Other scenes are harrowing, such as instances of patients forcibly medicated to calm them down – in one case a patient breaks his arm after a tussle with a nurse ends with him plunging downstairs. Some are rich in dark humour that reflects how staff often desperate to help improve their patients’ lives coped with the emotional anguish. Other touching scenes illustrate the close bond that often evolves between nurse and patient.
“Nursing patients with learning disabilities can be like Groundhog Day,” says Colin. “Unlike other nursing where you can see people get better day by day, their changes are so small and you can only see the differences after a long period.
“It means you form a different kind of relationship.
“One nursing assistant was in tears as a lad got ready to leave her ward and move into the community. She remembered putting him on a potty when he was a child, now he was a grown man – she’d worked with him so long, she was devastated that he was leaving.”
His departure, however, was a sign that at last society’s view of people with learning disabilities had changed.
“Not that long ago people were ashamed if someone in their family had a learning disability,” adds Colin, currently taking a year out of nursing to lecture at Napier. “If someone with a learning disability was caught stealing apples or hit someone, they could be locked away for their whole lives.
“In community care, people have to be supported properly or you exchange one cage for another, but never has it been in my heart to see people stay in hospital.”
Among a new generation of nurses – whom he has generously given free access to his book – the encouraging signs are that they are anxious to carry on making improvements.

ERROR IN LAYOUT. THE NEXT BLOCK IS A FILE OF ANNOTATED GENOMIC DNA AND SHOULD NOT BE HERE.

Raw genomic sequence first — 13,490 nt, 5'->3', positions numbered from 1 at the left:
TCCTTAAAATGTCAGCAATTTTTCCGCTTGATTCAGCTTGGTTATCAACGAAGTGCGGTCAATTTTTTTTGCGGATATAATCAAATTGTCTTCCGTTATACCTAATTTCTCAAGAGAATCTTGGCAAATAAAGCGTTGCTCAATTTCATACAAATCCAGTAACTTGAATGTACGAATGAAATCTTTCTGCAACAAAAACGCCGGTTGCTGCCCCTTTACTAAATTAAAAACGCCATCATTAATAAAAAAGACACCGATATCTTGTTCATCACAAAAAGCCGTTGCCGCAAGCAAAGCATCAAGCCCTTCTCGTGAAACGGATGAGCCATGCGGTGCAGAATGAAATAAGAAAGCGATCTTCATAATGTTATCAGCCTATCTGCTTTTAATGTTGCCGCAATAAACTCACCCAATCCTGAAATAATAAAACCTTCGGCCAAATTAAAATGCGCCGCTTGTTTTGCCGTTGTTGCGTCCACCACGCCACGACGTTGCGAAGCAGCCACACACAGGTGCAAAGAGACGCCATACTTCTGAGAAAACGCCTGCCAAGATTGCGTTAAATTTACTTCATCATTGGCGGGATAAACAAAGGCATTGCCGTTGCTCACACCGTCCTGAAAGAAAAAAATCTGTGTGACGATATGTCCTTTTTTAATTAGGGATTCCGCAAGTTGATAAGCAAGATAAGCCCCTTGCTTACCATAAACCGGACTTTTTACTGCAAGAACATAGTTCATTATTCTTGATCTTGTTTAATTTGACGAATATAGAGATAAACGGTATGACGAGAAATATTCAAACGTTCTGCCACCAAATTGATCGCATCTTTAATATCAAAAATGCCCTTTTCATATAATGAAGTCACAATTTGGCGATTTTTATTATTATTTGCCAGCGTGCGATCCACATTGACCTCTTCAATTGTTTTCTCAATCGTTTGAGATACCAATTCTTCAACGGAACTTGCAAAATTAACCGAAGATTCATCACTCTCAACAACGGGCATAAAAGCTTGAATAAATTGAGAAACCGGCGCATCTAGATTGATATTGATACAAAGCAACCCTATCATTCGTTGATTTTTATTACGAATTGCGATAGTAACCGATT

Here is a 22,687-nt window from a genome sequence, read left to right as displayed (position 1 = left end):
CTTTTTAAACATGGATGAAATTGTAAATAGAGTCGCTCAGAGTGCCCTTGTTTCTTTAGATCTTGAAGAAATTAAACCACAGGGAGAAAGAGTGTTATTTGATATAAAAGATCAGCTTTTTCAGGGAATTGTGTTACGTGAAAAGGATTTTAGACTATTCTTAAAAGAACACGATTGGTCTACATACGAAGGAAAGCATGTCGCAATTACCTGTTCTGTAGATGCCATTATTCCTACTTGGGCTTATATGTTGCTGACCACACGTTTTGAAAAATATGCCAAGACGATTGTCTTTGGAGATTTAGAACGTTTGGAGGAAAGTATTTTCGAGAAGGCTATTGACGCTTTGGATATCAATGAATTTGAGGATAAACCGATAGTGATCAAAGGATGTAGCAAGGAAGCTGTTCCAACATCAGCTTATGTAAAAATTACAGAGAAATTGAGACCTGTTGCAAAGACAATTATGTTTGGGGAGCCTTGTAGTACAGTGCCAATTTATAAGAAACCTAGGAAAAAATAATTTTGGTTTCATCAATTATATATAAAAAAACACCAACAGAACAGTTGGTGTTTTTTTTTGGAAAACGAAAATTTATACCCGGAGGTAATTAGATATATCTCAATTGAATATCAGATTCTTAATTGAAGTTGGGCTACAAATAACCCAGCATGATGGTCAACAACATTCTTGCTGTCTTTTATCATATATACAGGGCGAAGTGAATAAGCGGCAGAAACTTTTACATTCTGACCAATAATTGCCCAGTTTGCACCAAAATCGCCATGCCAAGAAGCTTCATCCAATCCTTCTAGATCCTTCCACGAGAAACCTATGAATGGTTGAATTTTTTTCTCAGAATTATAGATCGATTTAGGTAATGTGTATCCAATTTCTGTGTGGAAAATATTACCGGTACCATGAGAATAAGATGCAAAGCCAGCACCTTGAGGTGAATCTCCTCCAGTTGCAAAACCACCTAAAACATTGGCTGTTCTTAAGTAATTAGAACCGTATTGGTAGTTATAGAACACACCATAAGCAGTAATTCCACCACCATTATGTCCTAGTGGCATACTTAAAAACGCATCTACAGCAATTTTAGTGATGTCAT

“They come to the job having gone to school with people with learning disabilities, they already know so much more than I did.
“It’s a job that gives you an incredible sense of achievement – nothing beats the feeling of getting a smile.
“It doesn’t feel like work.”
• The Only Carrot is the Stick by Colin MacPherson is available in ebook format from Amazon, £4.25.
Shift towards community care
The Mental Deficiency and Lunacy (Scotland) Act was passed by Parliament in 1913.
It recognised the distinction between mental illness and mental handicap and required authorities to provide separate institutions for those with what are now termed “learning disabilities”.
One of the main local facilities was at Gogarburn, near Edinburgh Airport. It went on to house 1000 mentally handicapped people, who were given small jobs working on the hospital farmland, could use the estate shop and formed Scouts and Guides troops.
Changes to legislation in the Sixties meant the hospital changed from a “custodial” institution where patients were encouraged to contribute to hospital life, to one focused on training and occupational therapy designed to equip them with skills for living in the community.
It closed in 1999, as methods for caring for patients with learning disabilities shifted towards community care.
Understanding and treatment of learning disabilities has changed dramatically in recent years. The language used to describe patients has also changed – derogatory terms which were in common use have now become socially unacceptable.
Many local authority schools now have integrated units which enable children with learning disabilities to grow up and learn alongside other youngsters.
People with learning disabilities also have more control over their lives, and they are no longer confined to living in long-stay institutions and asylums.